The Sun and Moon in the first quarter phase simultaneously set over the horizon. What latitude is the observer at? Ignore the refraction and parallax of the moon
The sun is always on the ecliptic. The moon in the first quarter is located 90 ° east of the sun. In this case, the Moon can be spaced from the ecliptic by an angle not exceeding the inclination of the lunar ecliptic i (5.15 °). It turns out that at the time of observation, the ecliptic is located between the two dotted lines in the figure. Consequently, one of the poles of the ecliptic (north or south) is located near the zenith, the distance to it at an angle of no more than i. In this case, the direction from the zenith to the pole of the ecliptic can be any, since the problem statement does not say where the Sun is located on the horizon. If it sets exactly to the west, then the pole of the ecliptic is removed from the zenith to the north or south. The declination of the ecliptic pole is δ = ± (90 ° – ε) = ± 66.55 °.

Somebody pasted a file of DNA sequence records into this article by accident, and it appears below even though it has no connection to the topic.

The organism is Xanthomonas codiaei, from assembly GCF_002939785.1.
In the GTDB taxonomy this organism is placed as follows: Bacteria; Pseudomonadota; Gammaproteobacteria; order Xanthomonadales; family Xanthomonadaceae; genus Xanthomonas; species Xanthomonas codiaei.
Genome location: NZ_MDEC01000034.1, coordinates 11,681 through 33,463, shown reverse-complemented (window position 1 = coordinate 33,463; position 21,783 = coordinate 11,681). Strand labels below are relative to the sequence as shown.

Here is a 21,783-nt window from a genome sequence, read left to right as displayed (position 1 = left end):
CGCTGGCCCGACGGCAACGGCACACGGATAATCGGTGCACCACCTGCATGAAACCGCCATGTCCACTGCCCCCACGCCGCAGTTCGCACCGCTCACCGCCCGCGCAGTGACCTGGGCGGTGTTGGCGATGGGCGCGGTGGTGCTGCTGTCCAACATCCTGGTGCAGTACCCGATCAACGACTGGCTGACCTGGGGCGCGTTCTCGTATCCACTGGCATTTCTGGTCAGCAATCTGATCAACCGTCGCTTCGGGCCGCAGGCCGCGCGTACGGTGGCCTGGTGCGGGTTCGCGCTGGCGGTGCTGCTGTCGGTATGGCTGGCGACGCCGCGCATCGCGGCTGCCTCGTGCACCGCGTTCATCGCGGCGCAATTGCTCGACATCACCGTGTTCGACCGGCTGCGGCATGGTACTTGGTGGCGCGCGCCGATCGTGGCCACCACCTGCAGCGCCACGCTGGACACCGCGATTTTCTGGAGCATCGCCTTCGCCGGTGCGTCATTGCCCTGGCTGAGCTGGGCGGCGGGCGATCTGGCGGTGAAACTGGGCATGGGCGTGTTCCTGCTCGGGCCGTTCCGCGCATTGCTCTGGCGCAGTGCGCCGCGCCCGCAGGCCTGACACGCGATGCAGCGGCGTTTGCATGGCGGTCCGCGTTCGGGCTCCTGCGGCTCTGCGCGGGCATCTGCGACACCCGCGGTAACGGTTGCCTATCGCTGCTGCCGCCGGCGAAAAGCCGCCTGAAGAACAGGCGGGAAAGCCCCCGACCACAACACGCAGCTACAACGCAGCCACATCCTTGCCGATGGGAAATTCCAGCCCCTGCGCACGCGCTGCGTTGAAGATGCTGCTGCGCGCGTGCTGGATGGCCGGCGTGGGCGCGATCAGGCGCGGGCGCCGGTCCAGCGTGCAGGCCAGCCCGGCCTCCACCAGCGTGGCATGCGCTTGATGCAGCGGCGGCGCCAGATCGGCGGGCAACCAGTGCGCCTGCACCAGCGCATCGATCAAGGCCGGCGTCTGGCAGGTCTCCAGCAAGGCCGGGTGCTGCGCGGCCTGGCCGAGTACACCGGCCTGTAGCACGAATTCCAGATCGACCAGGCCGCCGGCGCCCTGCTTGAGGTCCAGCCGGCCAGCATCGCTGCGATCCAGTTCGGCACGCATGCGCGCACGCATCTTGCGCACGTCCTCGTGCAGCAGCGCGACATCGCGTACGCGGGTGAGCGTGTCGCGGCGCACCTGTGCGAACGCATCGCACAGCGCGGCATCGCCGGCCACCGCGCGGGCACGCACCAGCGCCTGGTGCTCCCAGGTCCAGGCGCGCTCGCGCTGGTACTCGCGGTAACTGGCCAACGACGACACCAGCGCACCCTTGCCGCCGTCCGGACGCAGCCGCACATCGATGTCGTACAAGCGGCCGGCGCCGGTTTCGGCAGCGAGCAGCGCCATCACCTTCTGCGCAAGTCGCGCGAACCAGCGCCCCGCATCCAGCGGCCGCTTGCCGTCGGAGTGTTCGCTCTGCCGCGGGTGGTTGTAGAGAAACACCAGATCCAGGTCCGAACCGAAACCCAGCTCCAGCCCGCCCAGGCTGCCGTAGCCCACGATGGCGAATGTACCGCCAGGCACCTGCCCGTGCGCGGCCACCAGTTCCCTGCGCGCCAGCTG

Here ε is the angle of inclination of the equator to the ecliptic. The latitude of the site can be equal to δ – i ≤ ϕ ≤ δ + i. As a result, we get intervals for latitude: [–71.7 °; –61.4 °]; [+ 61.4 °; + 71.7 °].
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